Rural areas in developing countries have been undergoing a rapid population ageing in the last decades. As a result, a greater proportion of older persons are living in the rural compared to the urban areas. The rural area is heterogeneous in spatial and structural context, causing myriad diversity in experience of growing older in that area. While rural older persons generally have greater health needs compared to urban elders, unfortunately, living in rural areas is also linked to unfavourable challenges for older people. For example, population sparsity, less access to key facilities both in terms of distance and remoteness, limited transportation, economic resources and significantly less access to health care and pension support. Moreover older persons in rural areas have to keep on working on their farm for survival with limited traditional tools and conventional way of farming. Their daily activities include collecting firewood, water, and looking after grandchildren that can be a strain for their health. In addition, fewer children are now available to support older parents due to the changing of kinship in rural families and due to out-migration of adult children.
However, little is known on how different settings of rural areas shape the life experience of older persons. This study highlights the diversity of ageing experiences between different types of rural areas and for different subgroups of individuals within the rural older population in Indonesia. This research aims to conduct an in-depth study to investigate the heterogeneity of growing older experience, particularly regarding the activities of daily living (ADL) impairment and related experience of rural older persons. The study will apply both micro- and macro-level theory of ageing to examine the patterns and adjustment of older people at an individual level and to examine the relation of the wider structural context of different rural settings.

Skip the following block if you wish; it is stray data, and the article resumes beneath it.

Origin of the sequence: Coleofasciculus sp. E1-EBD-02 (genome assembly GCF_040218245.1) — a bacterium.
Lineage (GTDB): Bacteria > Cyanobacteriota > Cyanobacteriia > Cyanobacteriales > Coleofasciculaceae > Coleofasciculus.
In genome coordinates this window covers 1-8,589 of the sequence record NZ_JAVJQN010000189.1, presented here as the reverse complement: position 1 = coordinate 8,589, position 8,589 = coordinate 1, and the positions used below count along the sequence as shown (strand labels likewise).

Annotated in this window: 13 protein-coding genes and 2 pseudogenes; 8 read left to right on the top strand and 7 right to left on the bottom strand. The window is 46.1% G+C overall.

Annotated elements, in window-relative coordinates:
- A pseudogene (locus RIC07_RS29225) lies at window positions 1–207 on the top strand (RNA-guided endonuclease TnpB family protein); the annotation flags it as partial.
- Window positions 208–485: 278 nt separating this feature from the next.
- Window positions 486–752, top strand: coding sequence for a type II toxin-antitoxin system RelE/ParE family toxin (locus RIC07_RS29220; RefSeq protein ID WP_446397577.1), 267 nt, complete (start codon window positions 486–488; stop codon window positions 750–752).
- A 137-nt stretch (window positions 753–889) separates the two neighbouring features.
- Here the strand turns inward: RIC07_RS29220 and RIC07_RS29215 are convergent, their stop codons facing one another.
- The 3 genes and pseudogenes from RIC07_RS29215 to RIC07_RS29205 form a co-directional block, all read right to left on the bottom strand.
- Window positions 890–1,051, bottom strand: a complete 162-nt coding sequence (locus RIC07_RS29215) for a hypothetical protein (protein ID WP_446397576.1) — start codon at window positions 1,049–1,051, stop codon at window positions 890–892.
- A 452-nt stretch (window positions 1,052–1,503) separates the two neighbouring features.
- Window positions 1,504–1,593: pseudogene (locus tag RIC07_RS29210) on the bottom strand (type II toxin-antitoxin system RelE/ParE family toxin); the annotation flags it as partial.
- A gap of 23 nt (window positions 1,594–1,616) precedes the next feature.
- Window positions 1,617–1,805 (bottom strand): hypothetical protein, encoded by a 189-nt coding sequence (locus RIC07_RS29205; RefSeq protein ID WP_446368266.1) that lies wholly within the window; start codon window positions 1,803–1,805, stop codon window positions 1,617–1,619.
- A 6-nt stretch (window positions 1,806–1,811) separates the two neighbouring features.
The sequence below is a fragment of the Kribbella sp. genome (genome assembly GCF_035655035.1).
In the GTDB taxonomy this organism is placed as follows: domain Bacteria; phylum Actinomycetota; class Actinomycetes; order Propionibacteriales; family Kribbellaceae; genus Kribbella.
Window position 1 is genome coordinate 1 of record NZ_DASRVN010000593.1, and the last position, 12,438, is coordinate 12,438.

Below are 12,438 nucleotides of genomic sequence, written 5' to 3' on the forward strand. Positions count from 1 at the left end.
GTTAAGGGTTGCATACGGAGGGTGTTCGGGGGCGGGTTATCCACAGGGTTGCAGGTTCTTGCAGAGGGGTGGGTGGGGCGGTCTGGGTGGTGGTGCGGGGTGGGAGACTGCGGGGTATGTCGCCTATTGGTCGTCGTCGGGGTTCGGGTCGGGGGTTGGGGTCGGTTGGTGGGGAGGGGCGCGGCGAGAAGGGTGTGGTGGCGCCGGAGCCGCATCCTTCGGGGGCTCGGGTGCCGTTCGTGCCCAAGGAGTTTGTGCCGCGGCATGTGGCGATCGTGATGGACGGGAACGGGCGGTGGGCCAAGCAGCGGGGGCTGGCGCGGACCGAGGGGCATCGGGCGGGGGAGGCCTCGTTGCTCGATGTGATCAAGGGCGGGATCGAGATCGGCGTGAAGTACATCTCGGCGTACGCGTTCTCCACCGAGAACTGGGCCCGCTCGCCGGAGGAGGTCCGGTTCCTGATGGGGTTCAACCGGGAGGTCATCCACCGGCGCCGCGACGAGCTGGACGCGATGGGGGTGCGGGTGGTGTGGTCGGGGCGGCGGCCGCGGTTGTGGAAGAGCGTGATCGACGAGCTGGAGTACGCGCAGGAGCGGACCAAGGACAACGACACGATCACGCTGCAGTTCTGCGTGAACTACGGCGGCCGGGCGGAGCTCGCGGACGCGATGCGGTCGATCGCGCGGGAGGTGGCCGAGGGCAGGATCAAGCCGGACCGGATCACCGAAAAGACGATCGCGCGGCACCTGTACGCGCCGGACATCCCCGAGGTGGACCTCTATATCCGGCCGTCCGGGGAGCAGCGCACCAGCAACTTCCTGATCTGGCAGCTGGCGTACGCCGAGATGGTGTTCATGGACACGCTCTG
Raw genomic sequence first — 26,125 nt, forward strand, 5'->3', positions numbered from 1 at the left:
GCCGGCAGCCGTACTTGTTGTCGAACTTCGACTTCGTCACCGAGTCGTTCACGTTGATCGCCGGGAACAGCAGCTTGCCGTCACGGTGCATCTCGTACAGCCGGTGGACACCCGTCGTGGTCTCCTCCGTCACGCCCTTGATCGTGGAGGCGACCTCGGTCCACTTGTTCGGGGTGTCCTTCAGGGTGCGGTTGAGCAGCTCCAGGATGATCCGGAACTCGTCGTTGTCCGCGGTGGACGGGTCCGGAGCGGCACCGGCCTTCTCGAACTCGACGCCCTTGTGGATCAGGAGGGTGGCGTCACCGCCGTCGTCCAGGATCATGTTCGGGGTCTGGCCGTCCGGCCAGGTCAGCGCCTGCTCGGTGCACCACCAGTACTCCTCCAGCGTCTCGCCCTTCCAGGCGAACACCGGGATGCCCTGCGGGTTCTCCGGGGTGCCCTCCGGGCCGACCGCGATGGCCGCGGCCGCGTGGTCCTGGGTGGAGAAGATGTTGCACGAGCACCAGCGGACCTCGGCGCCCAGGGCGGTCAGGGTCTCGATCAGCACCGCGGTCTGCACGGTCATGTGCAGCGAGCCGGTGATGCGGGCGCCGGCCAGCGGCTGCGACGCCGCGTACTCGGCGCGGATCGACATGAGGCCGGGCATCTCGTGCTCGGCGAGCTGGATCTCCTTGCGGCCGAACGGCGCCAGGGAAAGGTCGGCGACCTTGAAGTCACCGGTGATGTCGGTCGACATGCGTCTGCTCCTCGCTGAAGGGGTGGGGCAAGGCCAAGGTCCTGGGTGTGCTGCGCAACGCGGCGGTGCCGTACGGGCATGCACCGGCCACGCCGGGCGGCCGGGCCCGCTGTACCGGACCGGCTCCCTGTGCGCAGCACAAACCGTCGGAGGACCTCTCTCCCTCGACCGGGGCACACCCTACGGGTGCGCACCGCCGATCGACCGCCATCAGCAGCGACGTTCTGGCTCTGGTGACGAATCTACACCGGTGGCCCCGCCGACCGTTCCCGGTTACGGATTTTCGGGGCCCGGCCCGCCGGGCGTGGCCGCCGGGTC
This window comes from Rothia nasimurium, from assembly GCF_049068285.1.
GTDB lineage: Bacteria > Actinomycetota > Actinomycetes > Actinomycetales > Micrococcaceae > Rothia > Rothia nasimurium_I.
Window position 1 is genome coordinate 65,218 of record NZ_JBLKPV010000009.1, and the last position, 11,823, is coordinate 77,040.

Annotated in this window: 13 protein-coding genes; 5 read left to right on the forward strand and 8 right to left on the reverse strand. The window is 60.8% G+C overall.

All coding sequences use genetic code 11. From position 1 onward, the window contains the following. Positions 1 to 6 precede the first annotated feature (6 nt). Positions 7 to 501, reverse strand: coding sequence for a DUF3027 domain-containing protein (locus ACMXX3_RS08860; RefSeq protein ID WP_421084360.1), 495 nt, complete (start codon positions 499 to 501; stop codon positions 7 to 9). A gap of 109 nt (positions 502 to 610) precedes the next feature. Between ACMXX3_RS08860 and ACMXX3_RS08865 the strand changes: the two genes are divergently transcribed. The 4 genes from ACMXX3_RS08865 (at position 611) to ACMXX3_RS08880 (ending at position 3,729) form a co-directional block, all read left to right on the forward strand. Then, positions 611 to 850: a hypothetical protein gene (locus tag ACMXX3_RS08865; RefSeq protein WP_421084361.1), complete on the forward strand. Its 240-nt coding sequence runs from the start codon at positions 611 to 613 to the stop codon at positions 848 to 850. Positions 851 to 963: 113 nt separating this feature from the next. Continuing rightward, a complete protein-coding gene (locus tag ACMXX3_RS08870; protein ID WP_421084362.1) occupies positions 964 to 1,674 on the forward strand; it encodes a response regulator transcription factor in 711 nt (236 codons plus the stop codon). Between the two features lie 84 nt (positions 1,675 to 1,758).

Using data of 2,750 older individuals aged 60 and over from Ageing in Rural Indonesia Study (ARIS) 2016, this research aims to show that spatial patterns of ageing in the rural area are unequal. Particularly regarding the patterns and severity of ADL impairment, receipt of long-term care, care provider, and the extent of unmet needs among rural older persons.
Nur Cahyadi is a PhD candidate in the School of Demography at the Australian National University (ANU). He holds a master’s degree in social research from ANU and a master’s degree in development economics from Bogor Agricultural University, Indonesia. Nur was the Survey Data Manager of Ageing in Rural Indonesia Study 2016. Before joining the PhD program, he was a Senior Quantitative Evaluation Specialist at the National Team for Acceleration of Poverty Reduction (TNP2K) of the Vice President Office of the Republic of Indonesia. He has previously worked as a Research Analyst for the World Bank Office Jakarta for various research projects in Indonesia. His current research interests focus on exploring ageing experience in developing countries.